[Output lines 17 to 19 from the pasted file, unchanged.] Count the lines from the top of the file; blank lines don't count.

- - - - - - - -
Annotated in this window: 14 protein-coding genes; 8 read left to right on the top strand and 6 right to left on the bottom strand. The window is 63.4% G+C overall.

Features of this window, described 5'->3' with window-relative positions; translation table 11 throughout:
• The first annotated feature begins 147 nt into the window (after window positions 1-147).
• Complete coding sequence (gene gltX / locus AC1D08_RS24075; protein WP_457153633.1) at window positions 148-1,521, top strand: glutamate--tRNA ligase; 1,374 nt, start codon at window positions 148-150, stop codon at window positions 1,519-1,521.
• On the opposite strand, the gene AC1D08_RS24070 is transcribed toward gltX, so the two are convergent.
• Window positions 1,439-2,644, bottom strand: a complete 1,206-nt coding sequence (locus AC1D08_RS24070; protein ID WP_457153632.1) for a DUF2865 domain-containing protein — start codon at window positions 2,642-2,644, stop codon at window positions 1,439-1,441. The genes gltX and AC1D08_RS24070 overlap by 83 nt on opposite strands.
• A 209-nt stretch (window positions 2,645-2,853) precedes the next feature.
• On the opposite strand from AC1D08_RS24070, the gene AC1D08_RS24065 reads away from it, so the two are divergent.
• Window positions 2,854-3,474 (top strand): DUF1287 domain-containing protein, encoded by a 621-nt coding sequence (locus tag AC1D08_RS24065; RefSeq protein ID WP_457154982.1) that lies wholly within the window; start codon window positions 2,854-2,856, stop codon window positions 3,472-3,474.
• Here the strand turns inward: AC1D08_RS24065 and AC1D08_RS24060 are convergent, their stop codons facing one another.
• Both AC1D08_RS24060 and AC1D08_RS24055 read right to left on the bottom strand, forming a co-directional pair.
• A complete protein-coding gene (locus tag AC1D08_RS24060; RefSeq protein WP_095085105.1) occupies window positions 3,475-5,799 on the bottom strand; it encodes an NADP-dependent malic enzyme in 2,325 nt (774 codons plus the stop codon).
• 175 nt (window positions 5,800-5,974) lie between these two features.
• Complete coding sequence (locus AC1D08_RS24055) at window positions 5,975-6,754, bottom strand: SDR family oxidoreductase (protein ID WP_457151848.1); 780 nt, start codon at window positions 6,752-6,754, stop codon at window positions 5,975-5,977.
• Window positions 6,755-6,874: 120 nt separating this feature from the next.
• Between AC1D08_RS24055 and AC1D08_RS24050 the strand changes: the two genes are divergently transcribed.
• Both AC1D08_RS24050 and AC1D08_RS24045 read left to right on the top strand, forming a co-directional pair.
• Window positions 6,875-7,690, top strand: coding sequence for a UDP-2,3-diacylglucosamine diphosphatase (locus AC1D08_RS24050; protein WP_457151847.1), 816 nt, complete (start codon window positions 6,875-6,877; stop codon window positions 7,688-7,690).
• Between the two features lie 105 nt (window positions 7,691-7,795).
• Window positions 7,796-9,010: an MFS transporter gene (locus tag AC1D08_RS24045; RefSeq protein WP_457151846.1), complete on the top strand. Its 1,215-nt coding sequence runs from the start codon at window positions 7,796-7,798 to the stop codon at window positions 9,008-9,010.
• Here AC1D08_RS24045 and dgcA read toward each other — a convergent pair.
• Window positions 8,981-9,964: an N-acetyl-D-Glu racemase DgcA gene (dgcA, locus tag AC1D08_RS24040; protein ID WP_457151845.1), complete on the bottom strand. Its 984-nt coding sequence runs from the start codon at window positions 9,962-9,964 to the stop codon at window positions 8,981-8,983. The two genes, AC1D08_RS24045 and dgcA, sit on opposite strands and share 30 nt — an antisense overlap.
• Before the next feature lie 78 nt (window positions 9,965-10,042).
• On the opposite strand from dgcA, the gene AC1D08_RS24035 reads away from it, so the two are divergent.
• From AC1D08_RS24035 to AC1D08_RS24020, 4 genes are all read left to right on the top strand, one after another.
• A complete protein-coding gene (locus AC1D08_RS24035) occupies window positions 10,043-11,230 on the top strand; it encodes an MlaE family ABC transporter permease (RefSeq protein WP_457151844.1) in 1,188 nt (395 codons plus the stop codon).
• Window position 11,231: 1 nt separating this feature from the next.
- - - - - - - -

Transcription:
• Both AC1D08_RS24050 and AC1D08_RS24045 read left to right on the top strand, forming a co-directional pair.
• Window positions 6,875-7,690, top strand: coding sequence for a UDP-2,3-diacylglucosamine diphosphatase (locus AC1D08_RS24050; protein WP_457151847.1), 816 nt, complete (start codon window positions 6,875-6,877; stop codon window positions 7,688-7,690).
• Between the two features lie 105 nt (window positions 7,691-7,795).